One of the greatest Spaghetti Westerns, and without a doubt the most influential, Sergio Corbucci’s iconic masterpiece Django was originally banned in several countries, made an international star of Franco Nero and spawned over 50 sequels. On foot and dragging a coffin behind him, a mysterious drifter arrives in a bleak, mud-drenched town near the Mexico-US border. He saves the life of a prostitute and makes enemies amongst the motley band of vagabonds and outlaws who run the town. Courtesy of Argent Films and in collaboration with the Centre for World Cinemas, University of Leeds.
’I wanted to do it my way,’ said the director, ‘with cruelty, exaggeration, mud, crap, a lot of killings … in order to contrast with Sergio Leone who used to show a ‘sunny aesthetic’, with hot sand and bright sunshine. I was inspired by the Japanese style, by Akira Kurosawa’s movies…’
‘The film is noted for a very disturbing scene in which a character’s ear is cut off and he is forced to eat it. ‘When the movie was screened at Cola di Rienzo cinema,’ said Corbucci, ‘people started to scream in the movie theater and then, at the end of the movie, everybody was talking only about that scene. In that sense it was a very confrontational movie. There is a guy dragging a coffin in the mud, there is a machinegun in the coffin, his hands are going to be crushed by horses’ hooves… in the 1966 these were quite strong ideas…’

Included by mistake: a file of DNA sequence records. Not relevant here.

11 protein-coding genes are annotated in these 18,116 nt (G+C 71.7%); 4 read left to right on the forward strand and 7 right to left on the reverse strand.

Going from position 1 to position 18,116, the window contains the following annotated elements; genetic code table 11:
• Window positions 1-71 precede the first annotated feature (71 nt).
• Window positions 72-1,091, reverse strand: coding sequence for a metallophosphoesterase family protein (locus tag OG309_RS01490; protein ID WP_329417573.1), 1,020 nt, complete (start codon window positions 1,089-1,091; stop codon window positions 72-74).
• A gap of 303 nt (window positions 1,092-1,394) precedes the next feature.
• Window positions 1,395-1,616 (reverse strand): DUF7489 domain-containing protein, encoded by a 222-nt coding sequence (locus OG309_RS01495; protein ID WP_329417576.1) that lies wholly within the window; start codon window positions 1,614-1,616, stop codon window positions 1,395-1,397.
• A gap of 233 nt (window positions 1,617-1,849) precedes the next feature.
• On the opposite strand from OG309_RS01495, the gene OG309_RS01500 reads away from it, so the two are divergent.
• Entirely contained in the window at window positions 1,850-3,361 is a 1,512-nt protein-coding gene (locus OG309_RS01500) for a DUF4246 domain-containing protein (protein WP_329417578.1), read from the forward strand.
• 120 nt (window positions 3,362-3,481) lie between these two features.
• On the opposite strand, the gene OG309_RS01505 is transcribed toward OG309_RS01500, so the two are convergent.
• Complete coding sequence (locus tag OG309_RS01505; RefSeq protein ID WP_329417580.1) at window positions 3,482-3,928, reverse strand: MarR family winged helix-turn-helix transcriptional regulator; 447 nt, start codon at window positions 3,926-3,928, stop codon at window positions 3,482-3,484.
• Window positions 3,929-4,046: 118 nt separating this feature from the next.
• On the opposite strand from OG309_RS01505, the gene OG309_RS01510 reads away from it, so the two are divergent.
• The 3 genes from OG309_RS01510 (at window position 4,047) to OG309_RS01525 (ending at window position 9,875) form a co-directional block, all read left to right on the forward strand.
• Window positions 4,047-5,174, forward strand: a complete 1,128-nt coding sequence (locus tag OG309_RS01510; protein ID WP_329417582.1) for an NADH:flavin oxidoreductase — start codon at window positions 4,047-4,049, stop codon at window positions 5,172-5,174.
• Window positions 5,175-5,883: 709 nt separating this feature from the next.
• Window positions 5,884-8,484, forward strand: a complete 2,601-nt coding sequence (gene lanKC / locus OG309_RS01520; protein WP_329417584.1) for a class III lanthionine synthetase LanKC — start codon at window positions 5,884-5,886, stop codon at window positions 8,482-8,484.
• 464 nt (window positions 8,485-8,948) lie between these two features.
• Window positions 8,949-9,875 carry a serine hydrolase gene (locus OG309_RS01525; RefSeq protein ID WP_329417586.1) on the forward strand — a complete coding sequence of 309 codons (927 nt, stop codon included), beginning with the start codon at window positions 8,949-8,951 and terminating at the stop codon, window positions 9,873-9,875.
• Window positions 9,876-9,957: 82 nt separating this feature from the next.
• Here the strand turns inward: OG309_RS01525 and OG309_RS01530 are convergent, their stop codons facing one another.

Corbucci often recalled that Burt Reynolds visited the set on the day when they filmed the famous ear-cutting sequence and the actor was completely shocked by what he saw. ‘What the hell was that?’, he asked. ‘This is the western all’Italiana, it’s a cinema of exaggerations. This scene you have just witnessed is one everybody will remember,’ replied Corbucci. Released during the Easter holidays in 1966, Django was well received by Italian audiences. Interestingly, in contrast to every other hero of the western all’Italiana, Django never rides a horse. Django is loved by everybody: from Alex Cox to Quentin Tarantino.
From Dizionario del Western all’Italiana by Marco Giusti (2007, Milano: Arnoldo Mondadori).
Translated by Marco Brunello and Lee Broughton.
BBFC Cert 15.